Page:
The plan was for Jan to do some shopping whilst I went on the Dudley Canal Trust tour of the canals into the mine shafts beneath Dudley.
I was almost certain that last time we were here the large Dudley Canal Trust Visitor Centre didn’t exist.
My failing memory can’t be that bad because this is the new visitor centre opened by Princess Anne in 2015. I duly purchased a ticket for the boat tour. Obviously I look young because I was charged for an adult ticket rather than a senior. Jan tells me I have to ask. I’ll describe the 40 minute tour in tomorrows post.
Waiouru is currently moored on the off-side adjacent to a brick towpath and fence. On the other side of the fence is the Black Country Museum. There is a locked gate in the fence between the museum and the towpath near the stern of Waiouru.
This morning Jan heard the sound of a horse walking along the towpath.
This is the bridge with the mould on the bricks where I slipped over several days ago. The horse is obviously from the Black Country Museum and with the harness on it I assume it’s used to tow narrowboats inside the museum. I can’t think of a reason why they would want to walk the horse on the short length of towpath when there is a much larger area to exercise it inside the museum grounds?
Well I went of on the tour of the mines whilst Jan decided to return to the boat where she found Waiouru and the hire boat behind both floating free of the moorings in the middle of the canal. She subsequently realised some of the museum staff had untied the boats and released them to float in the canal. Why? Because they had brought a second horse out of the museum to walk the towpath and it had slipped, falling into the canal. The staff had then released both boats from their moorings as part of their effort to try and coax the panicking horse to swim (walk?) back round into the arm leading into the museum.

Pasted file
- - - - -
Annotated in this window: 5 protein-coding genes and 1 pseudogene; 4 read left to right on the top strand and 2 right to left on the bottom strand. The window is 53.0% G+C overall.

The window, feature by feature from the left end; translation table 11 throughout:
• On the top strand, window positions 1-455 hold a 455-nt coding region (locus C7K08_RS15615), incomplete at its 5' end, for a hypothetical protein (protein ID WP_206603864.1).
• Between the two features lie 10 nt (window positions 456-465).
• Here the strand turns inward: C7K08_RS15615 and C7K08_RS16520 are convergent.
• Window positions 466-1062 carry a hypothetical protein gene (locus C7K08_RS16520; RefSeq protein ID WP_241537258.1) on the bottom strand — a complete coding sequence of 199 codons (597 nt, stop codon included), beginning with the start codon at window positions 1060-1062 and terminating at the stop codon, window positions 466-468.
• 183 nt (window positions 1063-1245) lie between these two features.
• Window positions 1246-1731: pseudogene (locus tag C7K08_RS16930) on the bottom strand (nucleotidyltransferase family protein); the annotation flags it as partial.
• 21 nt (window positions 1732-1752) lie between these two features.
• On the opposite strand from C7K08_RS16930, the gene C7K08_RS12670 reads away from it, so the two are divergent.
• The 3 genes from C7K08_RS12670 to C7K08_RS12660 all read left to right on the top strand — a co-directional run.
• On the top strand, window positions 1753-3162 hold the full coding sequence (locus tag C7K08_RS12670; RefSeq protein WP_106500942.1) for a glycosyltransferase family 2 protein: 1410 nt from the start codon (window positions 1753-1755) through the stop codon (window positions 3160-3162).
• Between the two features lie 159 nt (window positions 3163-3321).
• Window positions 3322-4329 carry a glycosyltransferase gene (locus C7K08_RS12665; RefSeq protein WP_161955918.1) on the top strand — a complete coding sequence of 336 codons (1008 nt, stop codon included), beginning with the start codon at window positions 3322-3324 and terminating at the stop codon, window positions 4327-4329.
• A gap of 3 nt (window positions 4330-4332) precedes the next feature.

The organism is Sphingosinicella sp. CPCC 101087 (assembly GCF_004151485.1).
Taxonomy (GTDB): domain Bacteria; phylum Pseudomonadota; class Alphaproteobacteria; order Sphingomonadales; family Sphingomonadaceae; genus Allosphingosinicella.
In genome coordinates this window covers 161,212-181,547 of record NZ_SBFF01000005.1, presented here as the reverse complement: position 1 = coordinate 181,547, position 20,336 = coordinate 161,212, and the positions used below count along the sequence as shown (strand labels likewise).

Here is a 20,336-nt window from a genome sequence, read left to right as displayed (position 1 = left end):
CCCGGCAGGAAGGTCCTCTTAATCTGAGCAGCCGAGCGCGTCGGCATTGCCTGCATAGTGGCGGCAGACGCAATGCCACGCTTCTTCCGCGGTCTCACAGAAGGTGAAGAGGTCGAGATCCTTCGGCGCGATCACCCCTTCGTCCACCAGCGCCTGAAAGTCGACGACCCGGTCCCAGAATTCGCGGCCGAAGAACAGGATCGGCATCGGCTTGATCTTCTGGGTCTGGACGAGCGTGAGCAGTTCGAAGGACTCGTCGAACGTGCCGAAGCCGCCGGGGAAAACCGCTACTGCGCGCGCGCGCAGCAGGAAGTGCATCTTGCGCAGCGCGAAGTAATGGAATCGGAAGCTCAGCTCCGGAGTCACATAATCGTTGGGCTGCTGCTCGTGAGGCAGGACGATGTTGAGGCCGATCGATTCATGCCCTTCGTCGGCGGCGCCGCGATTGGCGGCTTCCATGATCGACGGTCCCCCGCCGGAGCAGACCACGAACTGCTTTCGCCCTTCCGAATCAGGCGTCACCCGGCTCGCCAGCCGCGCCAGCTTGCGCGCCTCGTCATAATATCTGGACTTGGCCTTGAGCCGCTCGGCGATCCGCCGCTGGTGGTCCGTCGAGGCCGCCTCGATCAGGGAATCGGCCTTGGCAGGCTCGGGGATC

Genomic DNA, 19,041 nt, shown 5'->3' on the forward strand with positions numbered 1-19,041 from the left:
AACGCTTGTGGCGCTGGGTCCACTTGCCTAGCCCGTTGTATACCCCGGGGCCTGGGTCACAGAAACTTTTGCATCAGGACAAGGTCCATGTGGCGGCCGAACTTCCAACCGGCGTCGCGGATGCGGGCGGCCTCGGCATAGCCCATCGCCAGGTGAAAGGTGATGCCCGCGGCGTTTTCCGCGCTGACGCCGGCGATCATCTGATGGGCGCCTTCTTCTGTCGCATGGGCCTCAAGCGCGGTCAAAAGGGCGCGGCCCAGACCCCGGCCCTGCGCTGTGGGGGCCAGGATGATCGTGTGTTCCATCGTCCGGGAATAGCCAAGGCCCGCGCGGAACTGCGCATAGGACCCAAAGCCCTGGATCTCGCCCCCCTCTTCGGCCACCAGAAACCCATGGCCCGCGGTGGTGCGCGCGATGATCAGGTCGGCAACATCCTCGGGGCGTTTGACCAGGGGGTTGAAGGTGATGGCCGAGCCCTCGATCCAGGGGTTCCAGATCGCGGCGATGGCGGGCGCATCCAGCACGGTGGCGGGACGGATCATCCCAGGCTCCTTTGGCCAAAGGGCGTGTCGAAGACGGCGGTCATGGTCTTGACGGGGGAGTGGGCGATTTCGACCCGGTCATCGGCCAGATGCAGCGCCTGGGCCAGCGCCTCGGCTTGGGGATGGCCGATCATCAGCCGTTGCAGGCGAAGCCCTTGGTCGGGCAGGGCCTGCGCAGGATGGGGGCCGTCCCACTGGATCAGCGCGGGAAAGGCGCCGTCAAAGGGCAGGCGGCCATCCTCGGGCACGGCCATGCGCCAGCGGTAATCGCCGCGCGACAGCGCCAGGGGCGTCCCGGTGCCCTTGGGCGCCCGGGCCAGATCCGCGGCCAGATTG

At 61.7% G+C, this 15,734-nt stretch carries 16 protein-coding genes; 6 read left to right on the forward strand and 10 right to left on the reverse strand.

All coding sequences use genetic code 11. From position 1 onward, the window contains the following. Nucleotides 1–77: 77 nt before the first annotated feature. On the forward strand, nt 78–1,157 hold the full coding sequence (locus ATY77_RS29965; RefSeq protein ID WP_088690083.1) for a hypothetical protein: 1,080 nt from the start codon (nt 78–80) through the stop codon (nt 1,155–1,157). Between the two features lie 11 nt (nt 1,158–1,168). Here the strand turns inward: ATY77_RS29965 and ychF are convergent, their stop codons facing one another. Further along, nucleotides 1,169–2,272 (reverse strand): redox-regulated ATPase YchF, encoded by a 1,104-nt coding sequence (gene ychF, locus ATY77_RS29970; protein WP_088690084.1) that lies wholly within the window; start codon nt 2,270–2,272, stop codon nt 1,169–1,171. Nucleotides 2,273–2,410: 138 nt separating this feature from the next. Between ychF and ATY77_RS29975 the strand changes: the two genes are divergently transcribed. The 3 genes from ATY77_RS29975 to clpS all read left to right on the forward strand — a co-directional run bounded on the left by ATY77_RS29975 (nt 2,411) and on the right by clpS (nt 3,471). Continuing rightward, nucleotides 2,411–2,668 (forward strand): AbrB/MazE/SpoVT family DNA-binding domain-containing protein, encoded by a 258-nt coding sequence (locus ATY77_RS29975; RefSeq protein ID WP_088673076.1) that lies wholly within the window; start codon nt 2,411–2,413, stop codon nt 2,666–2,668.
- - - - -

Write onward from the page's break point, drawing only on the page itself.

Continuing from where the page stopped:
The fire brigade was called to assist in the effort.
Eventually the horse was coaxed around into the arm where it was fitted with slings and lifted out of the canal using a JCB loader.
One very cold and frightened boat engine was retrieved from the water. Of course during all of this I was underground and blissfully unaware of all the excitement. Meanwhile Waiouru drifted back towards the mooring where Jan was able to grab the centreline and resecure her.
After completing the tour I was carefully walking back up and over that very slippery bridge when I happened to notice a horse in the museum being attended to by people in periodic dress. So I took a photo.
That’s when I was approached by a man from the museum and requested me to not take photos. Of course I didn’t know why I shouldn’t take photos! I was on CRT property and it was just a horse being feed and having a coat placed on it.
No doubt the museum will now review their risk assessment and decide on an alternative location to walk the horses.